We caught up with filmmaker Prano Bailey-Bond, director of the short film NASTY screening at the festival this year, discussed her upcoming projects with Film4, banned horror titles from the 70s and 80s and her perspectives on the history of VHS horror in Britain. Read on… if you dare!

A brief introduction to yourself as a filmmaker.
I’m Prano Bailey-Bond and my work predominantly spans the thriller-horror genres. I grew up in Wales on a diet of Twin Peaks and now live in London where I direct various film-type things. NASTY is my fifth short. I’m currently shooting my next short with Film4, and developing my first feature, backed by Ffilm Cymru Wales and produced by Silver Salt Films.


The film sets out to satirize the “terror of the VHS horror film home video”, would you say there was a significant moment, a particular film or films, that in your eyes landmarks the beginning of this genre?
Yes. In the UK it was a list of films… During the early 80’s when VHS first became available there was a boom in low budget horror being made. Films could now skip cinema release and go direct to the home on video and there was no form of censorship in place for VHS at the time. There was a lot of fear surrounding VHS horror and what it might to do the general public who watched them, so eventually after much campaigning by the Daily Mail and Mary Whitehouse, a list of 72 banned titles was drawn up. Most of these films were made during the late 70’s and early 80’s, and included ‘I Spit On Your Grave’, ‘The Evil Dead’ and ‘Cannibal Holocaust’. This new ‘banned’ status made those films appealingly illicit, and became a kind of ‘holy grail’ for those who dared to watch them, thus giving birth to a generation of horror fans…

What is it people were so afraid of culturally, socially or even psychologically with the introduction of horror inside the family home?
There were a number of fears ranging from the supernatural to the *slightly* more logical. Becoming morally corrupt or “possessed” by the video nasties seemed fathomable to the Daily Mail, who wrote articles such as “‘Taken over’ by something evil from the TV set” and “Rape of our Childrens’ Minds”.

It was as if these films held some kind of metaphysical power that could change someone’s personality.


There was a real fear of what the video nasties might do to young people’s minds – were they spawning a generation of murderers and psychopaths? The reaction to comic books in the 50’s is comparable, and video games and Internet porn today – we seem to be terrified of the potential damage to the next generation. The fact that people could view these films in private, rewind and re-watch them, specifically the violent scenes, was a big concern, as people could ‘study’ the violence. To anyone who’s watched even a few of the nasties, this seems a bizarre notion; ‘studying’ them only further reveals the (sometimes terrible) visual effects. Perhaps the idea of this happening ‘behind closed doors’ was sort of seedy and frightening to people too – it was a new phenomenon. Anything with home items used as weapons, such as kitchen knives, axes, scissors etc were worrying as this could be easily copied.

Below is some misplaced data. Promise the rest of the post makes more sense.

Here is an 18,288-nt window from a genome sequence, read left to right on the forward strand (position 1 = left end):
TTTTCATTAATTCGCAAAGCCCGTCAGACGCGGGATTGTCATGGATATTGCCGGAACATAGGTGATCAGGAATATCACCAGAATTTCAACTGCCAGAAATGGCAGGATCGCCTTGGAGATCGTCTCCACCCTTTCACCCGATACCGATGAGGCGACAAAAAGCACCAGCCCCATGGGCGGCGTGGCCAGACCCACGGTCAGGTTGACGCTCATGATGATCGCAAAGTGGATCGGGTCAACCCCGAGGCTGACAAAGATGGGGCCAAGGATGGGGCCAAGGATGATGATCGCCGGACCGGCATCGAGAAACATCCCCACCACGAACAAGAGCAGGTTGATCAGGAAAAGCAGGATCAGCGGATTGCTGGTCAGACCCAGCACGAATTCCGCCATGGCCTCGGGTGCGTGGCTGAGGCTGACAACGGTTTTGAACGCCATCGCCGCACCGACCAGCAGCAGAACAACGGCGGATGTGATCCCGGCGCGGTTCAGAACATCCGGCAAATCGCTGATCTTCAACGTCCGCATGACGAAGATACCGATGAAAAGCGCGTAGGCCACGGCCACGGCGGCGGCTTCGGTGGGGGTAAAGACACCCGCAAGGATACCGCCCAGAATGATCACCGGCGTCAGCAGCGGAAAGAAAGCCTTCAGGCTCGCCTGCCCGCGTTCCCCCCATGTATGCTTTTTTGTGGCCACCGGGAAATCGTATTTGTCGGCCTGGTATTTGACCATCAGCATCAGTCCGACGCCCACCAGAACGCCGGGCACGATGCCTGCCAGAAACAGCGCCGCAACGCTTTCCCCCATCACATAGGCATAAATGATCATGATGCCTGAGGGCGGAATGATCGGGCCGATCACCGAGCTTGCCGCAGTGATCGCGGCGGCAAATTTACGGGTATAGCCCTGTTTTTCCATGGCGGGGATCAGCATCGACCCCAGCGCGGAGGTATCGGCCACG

It was as if people were afraid of the video nasty seeping into the real world somehow, and this is what I was exploring in NASTY. This conversation between fiction and reality really fascinates me.

Sigmund Freud once theorised on the notion of the “unheimlich”, that true horror is a result of the act of seeing the familiar in a new, unfamiliar context such as frightening objects or experiences within the stereotypically ‘safe’ family home.
With this in mind, can you talk briefly on the importance of the ‘mundane suburbia’ as the setting of the film?

Yes, video nasties fit this theory perfectly – they were the horror descending upon the familiar in the early 80’s, threatening to ‘possess’ your family members within your family home. Suddenly in this situation we all become afraid of Mum, Dad, Brother; an idea that recurs in many horrors, and in NASTY it’s about the family home and Doug’s mind being invaded by horror film itself.

Establishing ‘mundane suburbia’ in NASTY was also important in reflecting the appeal of the video nasties – they were lurid and sensational – all the things that grey 80’s Britain was not.

At a time when Thatcher ruled, job losses were rising and there was a great deal of social unrest, VHS horror was perhaps both a catharsis and a scapegoat for social fears. When Doug discovers these videos in the film, they offer him a new kind of thrill that he can’t find in the ‘real’ world… it’s scary, but an exciting kind of scary that really draws him in and eventually takes over.


And finally, why the term ‘Nasty’?
According to some, it was Mary Whitehouse that first coined the term ‘video nasty’. It was a UK term to describe what were considered to be unpleasant, indecent, offensive films, and I guess it’s become a sub-genre of horror in a way, although it definitely refers to an era. Using the term for our title is a direct reference to that era and its films. We play a lot on the titles of the time, for example the film Doug watches called ‘Evil Dad’. It’s unashamedly meta, and fun to incorporate into the narrative. Hopefully fun for those who recognise the references too, as it speaks to our own experience of those films, and our own relationship with horror.

Wow, that was awesome, thanks Prano!

NASTY (UK) will be screened at No Gloss Film Festival 2016.